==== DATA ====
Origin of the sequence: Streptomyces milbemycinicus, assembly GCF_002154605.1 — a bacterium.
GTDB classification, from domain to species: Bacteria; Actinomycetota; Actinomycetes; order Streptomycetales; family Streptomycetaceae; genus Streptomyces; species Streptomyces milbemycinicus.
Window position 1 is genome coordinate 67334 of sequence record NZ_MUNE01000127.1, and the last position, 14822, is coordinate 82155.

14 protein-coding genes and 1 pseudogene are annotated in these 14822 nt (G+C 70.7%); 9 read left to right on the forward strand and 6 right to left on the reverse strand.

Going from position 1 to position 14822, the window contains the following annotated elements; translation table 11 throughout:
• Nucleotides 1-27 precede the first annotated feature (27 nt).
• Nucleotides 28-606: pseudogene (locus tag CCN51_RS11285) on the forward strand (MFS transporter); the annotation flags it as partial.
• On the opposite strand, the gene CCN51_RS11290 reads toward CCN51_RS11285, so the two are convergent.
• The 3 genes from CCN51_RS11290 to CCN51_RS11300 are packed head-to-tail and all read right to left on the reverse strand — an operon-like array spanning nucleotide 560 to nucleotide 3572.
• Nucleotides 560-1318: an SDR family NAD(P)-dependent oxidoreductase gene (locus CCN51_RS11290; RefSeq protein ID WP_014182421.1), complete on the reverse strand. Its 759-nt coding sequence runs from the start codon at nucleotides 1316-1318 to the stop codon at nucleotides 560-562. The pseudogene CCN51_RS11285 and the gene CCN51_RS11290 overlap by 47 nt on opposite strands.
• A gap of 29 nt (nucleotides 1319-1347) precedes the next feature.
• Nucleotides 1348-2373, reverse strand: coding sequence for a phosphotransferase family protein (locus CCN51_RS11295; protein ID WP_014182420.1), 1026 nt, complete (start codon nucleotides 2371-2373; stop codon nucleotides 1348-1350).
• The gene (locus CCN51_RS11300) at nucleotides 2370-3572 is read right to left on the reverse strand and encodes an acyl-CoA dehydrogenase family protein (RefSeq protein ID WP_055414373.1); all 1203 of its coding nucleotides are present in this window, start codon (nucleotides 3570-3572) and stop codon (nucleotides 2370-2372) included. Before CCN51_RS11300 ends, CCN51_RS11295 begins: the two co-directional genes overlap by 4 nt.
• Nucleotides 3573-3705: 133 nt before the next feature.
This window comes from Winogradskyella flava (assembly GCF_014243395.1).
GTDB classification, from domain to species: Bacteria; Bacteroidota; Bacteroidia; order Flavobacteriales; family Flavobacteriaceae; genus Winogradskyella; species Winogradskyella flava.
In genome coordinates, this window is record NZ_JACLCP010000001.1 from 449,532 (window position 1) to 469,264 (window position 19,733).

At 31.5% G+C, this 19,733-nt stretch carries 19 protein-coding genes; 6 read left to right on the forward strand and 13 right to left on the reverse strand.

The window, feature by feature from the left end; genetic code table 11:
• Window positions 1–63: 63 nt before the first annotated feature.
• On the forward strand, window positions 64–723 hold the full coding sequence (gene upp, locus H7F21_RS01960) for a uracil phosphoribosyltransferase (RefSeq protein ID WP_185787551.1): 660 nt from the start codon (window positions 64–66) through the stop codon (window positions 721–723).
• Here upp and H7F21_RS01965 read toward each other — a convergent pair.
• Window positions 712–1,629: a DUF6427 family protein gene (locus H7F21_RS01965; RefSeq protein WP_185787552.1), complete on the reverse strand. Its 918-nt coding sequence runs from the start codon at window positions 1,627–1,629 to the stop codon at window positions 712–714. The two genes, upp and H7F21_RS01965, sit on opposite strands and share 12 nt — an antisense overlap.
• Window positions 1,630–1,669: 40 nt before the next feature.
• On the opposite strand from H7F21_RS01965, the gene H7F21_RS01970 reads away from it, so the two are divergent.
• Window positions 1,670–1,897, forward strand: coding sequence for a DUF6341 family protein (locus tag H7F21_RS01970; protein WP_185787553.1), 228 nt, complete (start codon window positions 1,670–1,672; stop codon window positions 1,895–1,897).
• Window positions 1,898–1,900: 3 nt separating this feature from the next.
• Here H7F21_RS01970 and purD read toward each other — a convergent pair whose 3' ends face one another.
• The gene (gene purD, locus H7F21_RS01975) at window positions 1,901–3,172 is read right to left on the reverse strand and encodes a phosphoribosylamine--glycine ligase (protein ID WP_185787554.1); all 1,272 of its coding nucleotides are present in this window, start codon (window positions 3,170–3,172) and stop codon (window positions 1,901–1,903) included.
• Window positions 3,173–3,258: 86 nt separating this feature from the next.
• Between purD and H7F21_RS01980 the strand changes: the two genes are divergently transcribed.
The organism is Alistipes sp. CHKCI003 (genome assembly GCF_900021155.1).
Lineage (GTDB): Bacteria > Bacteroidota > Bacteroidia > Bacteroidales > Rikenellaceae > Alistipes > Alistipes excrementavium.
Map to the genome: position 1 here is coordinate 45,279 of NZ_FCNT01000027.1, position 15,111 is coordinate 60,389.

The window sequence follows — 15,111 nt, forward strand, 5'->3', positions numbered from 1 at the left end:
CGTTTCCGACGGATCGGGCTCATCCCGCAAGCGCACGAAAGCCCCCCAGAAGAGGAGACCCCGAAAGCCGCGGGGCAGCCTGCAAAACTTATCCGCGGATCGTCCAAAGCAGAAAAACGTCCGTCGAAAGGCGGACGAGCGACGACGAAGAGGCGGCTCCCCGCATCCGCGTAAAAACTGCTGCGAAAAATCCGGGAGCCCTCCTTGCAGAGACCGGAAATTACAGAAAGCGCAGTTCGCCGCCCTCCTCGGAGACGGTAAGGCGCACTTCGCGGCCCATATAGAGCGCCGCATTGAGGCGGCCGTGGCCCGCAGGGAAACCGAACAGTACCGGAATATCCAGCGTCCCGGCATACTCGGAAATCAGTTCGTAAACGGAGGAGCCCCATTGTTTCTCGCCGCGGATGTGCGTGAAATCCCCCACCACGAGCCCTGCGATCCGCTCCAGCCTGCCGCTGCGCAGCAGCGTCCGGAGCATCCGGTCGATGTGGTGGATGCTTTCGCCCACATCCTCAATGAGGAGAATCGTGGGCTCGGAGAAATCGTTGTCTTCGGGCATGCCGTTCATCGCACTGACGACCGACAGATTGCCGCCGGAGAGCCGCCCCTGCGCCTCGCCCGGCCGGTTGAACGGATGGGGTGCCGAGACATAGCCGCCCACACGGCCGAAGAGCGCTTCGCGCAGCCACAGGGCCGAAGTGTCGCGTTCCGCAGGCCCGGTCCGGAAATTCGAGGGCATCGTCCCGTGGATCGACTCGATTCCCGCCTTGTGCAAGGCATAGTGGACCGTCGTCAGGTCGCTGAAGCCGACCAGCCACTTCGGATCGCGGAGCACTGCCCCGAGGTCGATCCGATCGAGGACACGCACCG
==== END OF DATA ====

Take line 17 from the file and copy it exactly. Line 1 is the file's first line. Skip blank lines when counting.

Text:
In genome coordinates, this window is record NZ_JACLCP010000001.1 from 449,532 (window position 1) to 469,264 (window position 19,733).